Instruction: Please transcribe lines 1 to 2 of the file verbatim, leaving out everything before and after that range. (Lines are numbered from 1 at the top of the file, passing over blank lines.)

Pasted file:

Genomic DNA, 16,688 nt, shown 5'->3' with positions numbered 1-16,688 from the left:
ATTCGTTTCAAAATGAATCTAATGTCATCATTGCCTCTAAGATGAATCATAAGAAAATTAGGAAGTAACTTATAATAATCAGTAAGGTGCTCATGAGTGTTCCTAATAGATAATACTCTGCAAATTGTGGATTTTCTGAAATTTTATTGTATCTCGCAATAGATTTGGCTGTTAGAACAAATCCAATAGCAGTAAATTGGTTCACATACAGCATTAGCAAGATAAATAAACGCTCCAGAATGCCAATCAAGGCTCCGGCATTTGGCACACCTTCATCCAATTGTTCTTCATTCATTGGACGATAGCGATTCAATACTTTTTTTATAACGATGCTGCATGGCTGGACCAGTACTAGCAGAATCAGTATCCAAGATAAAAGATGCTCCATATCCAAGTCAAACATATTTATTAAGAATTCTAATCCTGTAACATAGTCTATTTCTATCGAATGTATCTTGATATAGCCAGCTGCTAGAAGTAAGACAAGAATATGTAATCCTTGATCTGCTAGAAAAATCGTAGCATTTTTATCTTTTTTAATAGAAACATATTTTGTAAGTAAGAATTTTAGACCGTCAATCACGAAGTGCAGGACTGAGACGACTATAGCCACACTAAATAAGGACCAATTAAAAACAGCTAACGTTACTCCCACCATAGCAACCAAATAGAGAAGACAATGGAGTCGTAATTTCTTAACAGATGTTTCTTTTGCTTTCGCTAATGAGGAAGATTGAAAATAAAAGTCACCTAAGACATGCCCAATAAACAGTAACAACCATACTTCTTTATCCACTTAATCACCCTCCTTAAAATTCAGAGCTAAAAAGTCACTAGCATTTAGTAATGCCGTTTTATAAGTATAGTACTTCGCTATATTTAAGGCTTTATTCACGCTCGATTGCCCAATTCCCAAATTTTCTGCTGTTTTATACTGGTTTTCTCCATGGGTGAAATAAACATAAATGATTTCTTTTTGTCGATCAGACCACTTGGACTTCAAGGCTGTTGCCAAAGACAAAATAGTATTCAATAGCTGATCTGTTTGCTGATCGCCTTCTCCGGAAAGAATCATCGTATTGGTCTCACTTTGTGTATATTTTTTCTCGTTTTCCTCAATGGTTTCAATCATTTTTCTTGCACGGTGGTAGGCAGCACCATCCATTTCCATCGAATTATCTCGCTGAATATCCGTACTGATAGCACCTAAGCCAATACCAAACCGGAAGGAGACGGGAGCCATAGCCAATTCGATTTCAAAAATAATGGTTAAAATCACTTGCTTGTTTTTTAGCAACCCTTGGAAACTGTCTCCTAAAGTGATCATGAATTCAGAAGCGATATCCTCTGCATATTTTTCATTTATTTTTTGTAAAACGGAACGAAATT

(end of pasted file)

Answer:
Genomic DNA, 16,688 nt, shown 5'->3' with positions numbered 1-16,688 from the left:
ATTCGTTTCAAAATGAATCTAATGTCATCATTGCCTCTAAGATGAATCATAAGAAAATTAGGAAGTAACTTATAATAATCAGTAAGGTGCTCATGAGTGTTCCTAATAGATAATACTCTGCAAATTGTGGATTTTCTGAAATTTTATTGTATCTCGCAATAGATTTGGCTGTTAGAACAAATCCAATAGCAGTAAATTGGTTCACATACAGCATTAGCAAGATAAATAAACGCTCCAGAATGCCAATCAAGGCTCCGGCATTTGGCACACCTTCATCCAATTGTTCTTCATTCATTGGACGATAGCGATTCAATACTTTTTTTATAACGATGCTGCATGGCTGGACCAGTACTAGCAGAATCAGTATCCAAGATAAAAGATGCTCCATATCCAAGTCAAACATATTTATTAAGAATTCTAATCCTGTAACATAGTCTATTTCTATCGAATGTATCTTGATATAGCCAGCTGCTAGAAGTAAGACAAGAATATGTAATCCTTGATCTGCTAGAAAAATCGTAGCATTTTTATCTTTTTTAATAGAAACATATTTTGTAAGTAAGAATTTTAGACCGTCAATCACGAAGTGCAGGACTGAGACGACTATAGCCACACTAAATAAGGACCAATTAAAAACAGCTAACGTTACTCCCACCATAGCAACCAAATAGAGAAGACAATGGAGTCGTAATTTCTTAACAGATGTTTCTTTTGCTTTCGCTAATGAGGAAGATTGAAAATAAAAGTCACCTAAGACATGCCCAATAAACAGTAACAACCATACTTCTTTATCCACTTAATCACCCTCCTTAAAATTCAGAGCTAAAAAGTCACTAGCATTTAGTAATGCCGTTTTATAAGTATAGTACTTCGCTATATTTAAGGCTTTATTCACGCTCGATTGCCCAATTCCCAAATTTTCTGCTGTTTTATACTGGTTTTCTCCATGGGTGAAATAAACATAAATGATTTCTTTTTGTCGATCAGACCACTTGGACTTCAAGGCTGTTGCCAAAGACAAAATAGTATTCAATAGCTGATCTGTTTGCTGATCGCCTTCTCCGGAAAGAATCATCGTATTGGTCTCACTTTGTGTATATTTTTTCTCGTTTTCCTCAATGGTTTCAATCATTTTTCTTGCACGGTGGTAGGCAGCACCATCCATTTCCATCGAATTATCTCGCTGAATATCCGTACTGATAGCACCTAAGCCAATACCAAACCGGAAGGAGACGGGAGCCATAGCCAATTCGATTTCAAAAATAATGGTTAAAATCACTTGCTTGTTTTTTAGCAACCCTTGGAAACTGTCTCCTAAAGTGATCATGAATTCAGAAGCGATATCCTCTGCATATTTTTCATTTATTTTTTGTAAAACGGAACGAAATT